Yellow has never been my favourite colour. Too bright, too banana-ry, the colour of cowards. Hating yellow made springtime at primary school a right bloody chore: all teachers want kids to do in March is stick little bits of yellow tissue paper onto outlines of daffodils, chicks, eggs, shining suns – you get the picture.
If you’ve got kids, you will literally be getting the picture any time now. Probably on the last day of term, in the form of a happy Easter card. And you’ll love it because your kid made it. Not because it has anything to do with spring any more.
Global warming, they said. It’s going to be like Barcelona in London, they said. Well, I dearly hope the terminally irritating THEY are damn uncomfortable, buried beneath an avalanche of WRONG. We’d managed to convince ourselves that all the hairspray we squirted willy-nilly in the 80s hadn’t been such a bad idea after all. A whole nation of faces turned up to the white sky in hope. Our little muddy island might actually dry out, we thought. We could grow fat, yellow peaches, like the Romans did. But the only thing we’ll get on our faces from turning them to the supposedly springtime sky at the moment is snow.
After waiting all this time for the golden lining to our hitherto perpetual cloud cover, we get snow in March and monsoon rains in August. Instead of six weeks of sun-bleached hair and trips to the coast, the kids endure summer holidays in soggy fleeces beneath dark skies rattling with the constant threat of thunder, their roller skates skidding on clammy tarmac. It’s even too cold for summer’s yellow-perils; wasps. This bleak new version of silly season is made worse only when our vitamin-D deprived offspring return to school sweltering beneath the insult of a September heatwave.
The latest theory, according to the UK’s Guardian is that the coalition government might be to blame. The UK, according to them, is turning into Narnia under Cameron. Talk about grasping at little yellow straws. I know our weather has always been an obsession for us Brits and we do love moaning about it, but blaming a government tasked with the most unpopular financial cuts in living memory for our spring-time blizzards seems a tad harsh.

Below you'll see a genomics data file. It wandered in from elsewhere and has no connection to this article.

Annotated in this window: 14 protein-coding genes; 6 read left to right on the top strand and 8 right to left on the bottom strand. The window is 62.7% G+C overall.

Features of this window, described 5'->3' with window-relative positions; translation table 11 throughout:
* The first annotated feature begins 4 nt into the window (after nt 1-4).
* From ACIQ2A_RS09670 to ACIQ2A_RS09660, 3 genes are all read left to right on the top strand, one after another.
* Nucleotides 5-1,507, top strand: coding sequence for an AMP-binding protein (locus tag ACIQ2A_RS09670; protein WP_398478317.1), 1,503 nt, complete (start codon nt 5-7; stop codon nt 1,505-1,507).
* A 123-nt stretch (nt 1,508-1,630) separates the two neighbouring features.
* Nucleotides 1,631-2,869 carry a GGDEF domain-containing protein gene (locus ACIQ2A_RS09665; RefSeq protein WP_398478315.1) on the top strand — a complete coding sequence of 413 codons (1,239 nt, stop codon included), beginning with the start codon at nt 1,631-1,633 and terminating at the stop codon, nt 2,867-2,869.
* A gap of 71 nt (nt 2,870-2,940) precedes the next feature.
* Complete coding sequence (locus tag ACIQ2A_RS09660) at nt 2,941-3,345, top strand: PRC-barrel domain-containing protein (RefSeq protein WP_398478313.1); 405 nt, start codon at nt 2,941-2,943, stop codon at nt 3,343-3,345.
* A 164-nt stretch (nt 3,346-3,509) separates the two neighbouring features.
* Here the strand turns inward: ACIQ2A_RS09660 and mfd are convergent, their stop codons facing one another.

But nobody can deny any longer that our global climate – financial and meteorological – is changing. What will the poets do without spring to inspire them, if we’re destined now to suffer positively Shakespearean winters of discontent? Imagine Wordsworth’s wanderings without his stumbling upon the daffodils. Or The Beatles singing, ‘Here Comes The sleet. Again,’ instead of, ‘Here Comes the Sun.’
No-one appreciates the promise of sunny days like Brits do, which is why we are so inspired by spring. At the first whiff of blossom we envisage the glorious summer that surely lies ahead. We live for the thrill of being told by a yellow-haired weather girl that we’re hotter than Athens, Barbados, Cairo. How we gloat, how we preen, how we cast off our kit like happy lunatics, bunk work, drink in the sun. And how we relish the sizzle of chilled cream on gammon-steak shoulders at dusk, worn proudly like a medal of valour. “The sun did shine on us,” we glow, “and this potentially cancerous skin proves I didn’t waste a second of it.”
This spring, I have watched over and over again, daffies raise their pitifully hopeful yellow heads only to be slaughtered by a fresh dump of blank, unfeeling snow. Could any image be less poetic? Each ray of springtime cheer, frozen before it’s had a chance to begin? What would The Beatles have made of that? Poor Wordsworth must be whirling in his grave.
But the persistent optimist in me does see something poetic and hopeful in the tragedy of my flowerbeds. Those indomitable little daffs have taken more frosts than Ranulph Fiennes’ toes but they refuse to die. After each fresh fall of snow, they pick up their heads and reach for the steely heavens once more. Such spirit and determination is even more inspiring to me than a cold ice cream on a scorching day.
I still don’t particularly like yellow but I’m with Wordsworth on this one:
For oft, when on my couch I lie
In vacant or in pensive mood,
They flash upon that inward eye
Which is the bliss of solitude;
And then my heart with pleasure fills,
And dances with the daffodils.